Monday, March 27, 2006

Belarus, Ukraine, and the European magnet 

I did more reading than writing today, which felt really good, and then did some lecturing tonight which leaves me a little too tired to go back to preparing for a conference this weekend (which is why I'm having jw guestblog for me -- the bothersome office crep got done earlier today.) So a shortish note on Belarus' crackdown and the Ukraine election.

On Russian Mushroom is a translation of a short LiveJournal entry:
I think, as a result of the recent events it's become obvious: in Belarus, there is no opposition, but there is a people. And to defeat the people is impossible.
I think there is an opposition, as I was arguing at length on NARN last weekend. But it was small and it needed fuel to grow. There is nothing like this to do that:
This is a mistake, and a very bad one. Dragging people out of hospital to jail is one thing, impersonating a U.S. diplomat to snatch an opposition politician is another. Seeing the pictures you realize these aren't just students; now it's the students' parents and uncles and aunts.

Today they look south and they see Ukraine holding elections, where they do not turn out well for the president, and there is no violence. Instead, the president tells his current PM to negotiate a new government with the woman he replaced. Ukraine may still have many problems, and you might want to think that Yushchenko is the cause of them, but a country stays together and may have a second peaceful transfer of power in 18 months. 'Round those parts, we call that progress.

LEvko makes an interesting note about that progress:
In the repeated second round of the last Presidential elections held on 26th December 2004, presidential candidate Viktor Yanukovych, broadly speaking representing the eastward-orientated portion of Ukraine, obtained 44% of the vote. Yushchenko, leading the westward-orientated Orange forces, and constantly supported by Yuliya Tymoshenko, obtained 52% of votes cast.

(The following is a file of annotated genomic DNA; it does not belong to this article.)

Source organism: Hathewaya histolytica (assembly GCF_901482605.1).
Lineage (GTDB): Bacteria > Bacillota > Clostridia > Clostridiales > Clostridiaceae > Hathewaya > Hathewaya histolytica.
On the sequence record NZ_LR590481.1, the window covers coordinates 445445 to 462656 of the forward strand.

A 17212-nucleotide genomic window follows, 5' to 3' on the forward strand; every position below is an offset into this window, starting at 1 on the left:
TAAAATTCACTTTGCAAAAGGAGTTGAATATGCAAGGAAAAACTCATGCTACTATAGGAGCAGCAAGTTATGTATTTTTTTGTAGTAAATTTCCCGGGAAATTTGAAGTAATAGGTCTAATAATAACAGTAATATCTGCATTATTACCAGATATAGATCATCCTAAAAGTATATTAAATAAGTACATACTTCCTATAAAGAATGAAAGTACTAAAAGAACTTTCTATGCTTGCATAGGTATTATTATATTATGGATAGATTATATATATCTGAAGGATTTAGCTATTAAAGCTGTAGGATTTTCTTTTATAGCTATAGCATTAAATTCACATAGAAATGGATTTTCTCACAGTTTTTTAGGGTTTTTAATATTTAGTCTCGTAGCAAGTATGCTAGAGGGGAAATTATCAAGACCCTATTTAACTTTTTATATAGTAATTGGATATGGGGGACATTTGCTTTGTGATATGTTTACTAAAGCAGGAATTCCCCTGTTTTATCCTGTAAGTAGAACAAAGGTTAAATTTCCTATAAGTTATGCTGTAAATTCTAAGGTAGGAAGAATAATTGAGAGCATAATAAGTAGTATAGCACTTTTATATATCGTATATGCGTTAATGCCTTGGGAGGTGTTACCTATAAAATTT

Now according to a poll of exit polls, of yesterday's Parliamentary elections, Viktor Yanukovych and other eastward-orientated parties will obtain about 35% of the vote, while Our Ukraine, the Yulia Tymoshenko bloc and other Orange parties will obtain about 45% of votes cast.

The rift between Our Ukraine and the Tymoshenko bloc may be deep and Yushchenko's popularity in decline, but the 'European magnet' seems to be attracting an increasing number of the Ukrainian electorate.
That magnetism, always to the west of Belarus, now beckons from the south as well. Putin will of course remain Lukashenko's friend, but the feeling of isolation must nonetheless grow.

The west would do well to continue to hold out the offer of aid for reforms to counter Putin's development of a client state, even as it ratchets up the rhetoric over the repression of the weekend. Lukashenko lives on the we-versus-they politics of isolation. I would not give him an opportunity to use that line.